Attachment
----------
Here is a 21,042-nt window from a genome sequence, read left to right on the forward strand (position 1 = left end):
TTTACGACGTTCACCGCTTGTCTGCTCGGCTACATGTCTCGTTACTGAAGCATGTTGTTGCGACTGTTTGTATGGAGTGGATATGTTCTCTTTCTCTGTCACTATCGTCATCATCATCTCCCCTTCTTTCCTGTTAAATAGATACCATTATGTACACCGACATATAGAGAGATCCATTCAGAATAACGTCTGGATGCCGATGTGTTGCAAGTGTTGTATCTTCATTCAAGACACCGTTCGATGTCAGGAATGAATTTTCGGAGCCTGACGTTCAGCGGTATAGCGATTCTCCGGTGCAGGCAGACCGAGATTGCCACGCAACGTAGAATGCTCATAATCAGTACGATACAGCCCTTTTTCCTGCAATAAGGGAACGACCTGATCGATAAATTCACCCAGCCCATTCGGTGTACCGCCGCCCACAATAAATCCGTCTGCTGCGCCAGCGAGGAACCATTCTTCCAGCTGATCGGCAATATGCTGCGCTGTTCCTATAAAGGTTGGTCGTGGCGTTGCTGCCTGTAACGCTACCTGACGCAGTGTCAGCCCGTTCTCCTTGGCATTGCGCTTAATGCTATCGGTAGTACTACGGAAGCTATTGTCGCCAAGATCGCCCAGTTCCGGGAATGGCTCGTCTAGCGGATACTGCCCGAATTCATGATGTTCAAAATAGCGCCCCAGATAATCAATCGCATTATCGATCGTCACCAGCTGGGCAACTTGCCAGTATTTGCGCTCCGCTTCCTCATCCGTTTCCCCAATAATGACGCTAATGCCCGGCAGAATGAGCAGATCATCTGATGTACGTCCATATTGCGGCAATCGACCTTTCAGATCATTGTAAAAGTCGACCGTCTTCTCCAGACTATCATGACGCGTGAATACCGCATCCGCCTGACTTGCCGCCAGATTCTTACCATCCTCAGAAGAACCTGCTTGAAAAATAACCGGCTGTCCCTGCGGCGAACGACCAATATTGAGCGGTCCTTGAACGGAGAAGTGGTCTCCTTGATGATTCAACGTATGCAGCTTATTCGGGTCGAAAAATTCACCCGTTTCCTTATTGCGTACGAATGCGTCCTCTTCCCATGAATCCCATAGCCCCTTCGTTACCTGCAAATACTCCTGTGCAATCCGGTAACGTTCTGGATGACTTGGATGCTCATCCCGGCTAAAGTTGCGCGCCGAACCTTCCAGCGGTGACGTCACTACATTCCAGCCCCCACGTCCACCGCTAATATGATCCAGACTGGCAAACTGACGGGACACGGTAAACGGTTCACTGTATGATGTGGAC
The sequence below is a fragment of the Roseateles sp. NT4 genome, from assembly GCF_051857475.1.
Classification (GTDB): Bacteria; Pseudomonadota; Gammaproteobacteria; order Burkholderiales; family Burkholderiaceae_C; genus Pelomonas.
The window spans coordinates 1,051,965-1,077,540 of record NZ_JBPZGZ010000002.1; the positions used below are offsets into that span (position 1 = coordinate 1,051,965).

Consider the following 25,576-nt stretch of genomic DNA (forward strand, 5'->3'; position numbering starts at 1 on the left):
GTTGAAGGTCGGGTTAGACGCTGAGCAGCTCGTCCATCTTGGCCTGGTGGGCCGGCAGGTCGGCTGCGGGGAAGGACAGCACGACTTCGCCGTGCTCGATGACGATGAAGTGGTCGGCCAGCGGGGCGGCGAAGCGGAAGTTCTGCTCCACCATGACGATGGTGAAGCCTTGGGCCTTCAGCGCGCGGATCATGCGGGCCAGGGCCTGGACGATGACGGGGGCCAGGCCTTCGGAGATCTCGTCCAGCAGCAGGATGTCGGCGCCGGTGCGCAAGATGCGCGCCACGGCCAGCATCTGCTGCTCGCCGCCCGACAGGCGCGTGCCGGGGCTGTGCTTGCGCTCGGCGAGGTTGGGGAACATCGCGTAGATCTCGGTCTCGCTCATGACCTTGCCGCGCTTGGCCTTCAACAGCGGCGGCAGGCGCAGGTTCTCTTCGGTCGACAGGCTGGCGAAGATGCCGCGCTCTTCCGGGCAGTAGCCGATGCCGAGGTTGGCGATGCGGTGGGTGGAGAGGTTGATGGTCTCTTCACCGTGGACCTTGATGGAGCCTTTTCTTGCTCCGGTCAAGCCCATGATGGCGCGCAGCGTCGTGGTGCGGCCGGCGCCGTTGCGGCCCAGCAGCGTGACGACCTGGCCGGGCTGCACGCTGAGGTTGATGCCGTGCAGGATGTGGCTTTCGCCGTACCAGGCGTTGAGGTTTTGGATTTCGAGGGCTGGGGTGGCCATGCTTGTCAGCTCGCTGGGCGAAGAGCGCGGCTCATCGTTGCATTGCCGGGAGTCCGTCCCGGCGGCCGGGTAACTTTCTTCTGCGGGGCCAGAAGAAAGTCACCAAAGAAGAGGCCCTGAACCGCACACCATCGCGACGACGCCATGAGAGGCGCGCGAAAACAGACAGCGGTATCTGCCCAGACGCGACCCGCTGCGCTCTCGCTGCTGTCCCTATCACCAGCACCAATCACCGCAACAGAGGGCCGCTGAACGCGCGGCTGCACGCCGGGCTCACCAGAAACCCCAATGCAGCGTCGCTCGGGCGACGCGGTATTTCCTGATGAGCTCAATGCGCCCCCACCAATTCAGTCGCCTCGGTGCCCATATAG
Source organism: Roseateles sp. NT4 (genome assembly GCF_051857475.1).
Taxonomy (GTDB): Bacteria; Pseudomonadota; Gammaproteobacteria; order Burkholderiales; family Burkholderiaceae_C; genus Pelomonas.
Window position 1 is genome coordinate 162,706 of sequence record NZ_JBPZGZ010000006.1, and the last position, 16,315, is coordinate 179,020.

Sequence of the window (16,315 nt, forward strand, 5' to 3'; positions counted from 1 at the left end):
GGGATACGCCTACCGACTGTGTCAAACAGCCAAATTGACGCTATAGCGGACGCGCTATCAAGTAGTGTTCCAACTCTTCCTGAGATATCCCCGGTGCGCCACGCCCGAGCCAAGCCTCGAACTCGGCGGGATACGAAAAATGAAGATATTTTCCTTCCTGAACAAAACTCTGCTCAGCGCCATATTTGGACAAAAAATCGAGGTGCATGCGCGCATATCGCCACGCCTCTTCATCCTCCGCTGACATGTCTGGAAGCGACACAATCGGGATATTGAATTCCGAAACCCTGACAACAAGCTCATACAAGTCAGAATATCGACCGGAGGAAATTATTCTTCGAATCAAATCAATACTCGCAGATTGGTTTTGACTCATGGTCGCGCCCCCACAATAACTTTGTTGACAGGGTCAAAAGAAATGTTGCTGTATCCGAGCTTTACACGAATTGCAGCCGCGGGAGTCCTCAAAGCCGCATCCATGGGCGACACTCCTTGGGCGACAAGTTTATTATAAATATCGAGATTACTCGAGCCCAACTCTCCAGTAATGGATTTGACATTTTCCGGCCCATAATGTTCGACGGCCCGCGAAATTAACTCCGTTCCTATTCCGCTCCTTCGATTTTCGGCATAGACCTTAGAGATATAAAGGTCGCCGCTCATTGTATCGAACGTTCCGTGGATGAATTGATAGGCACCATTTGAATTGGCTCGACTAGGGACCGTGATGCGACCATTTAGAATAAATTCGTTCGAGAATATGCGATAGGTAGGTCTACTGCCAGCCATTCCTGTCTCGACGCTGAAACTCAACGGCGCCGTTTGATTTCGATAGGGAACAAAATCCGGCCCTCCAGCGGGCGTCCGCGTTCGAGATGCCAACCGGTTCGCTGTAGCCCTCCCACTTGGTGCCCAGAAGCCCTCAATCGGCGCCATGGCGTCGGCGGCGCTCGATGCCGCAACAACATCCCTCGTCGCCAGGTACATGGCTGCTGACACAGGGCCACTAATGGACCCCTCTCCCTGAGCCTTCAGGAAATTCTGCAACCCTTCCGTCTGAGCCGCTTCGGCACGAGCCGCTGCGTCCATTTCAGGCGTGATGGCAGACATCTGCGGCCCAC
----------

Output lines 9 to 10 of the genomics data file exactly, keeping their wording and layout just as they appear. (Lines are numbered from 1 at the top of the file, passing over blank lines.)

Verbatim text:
Taxonomy (GTDB): Bacteria; Pseudomonadota; Gammaproteobacteria; order Burkholderiales; family Burkholderiaceae_C; genus Pelomonas.
Window position 1 is genome coordinate 162,706 of sequence record NZ_JBPZGZ010000006.1, and the last position, 16,315, is coordinate 179,020.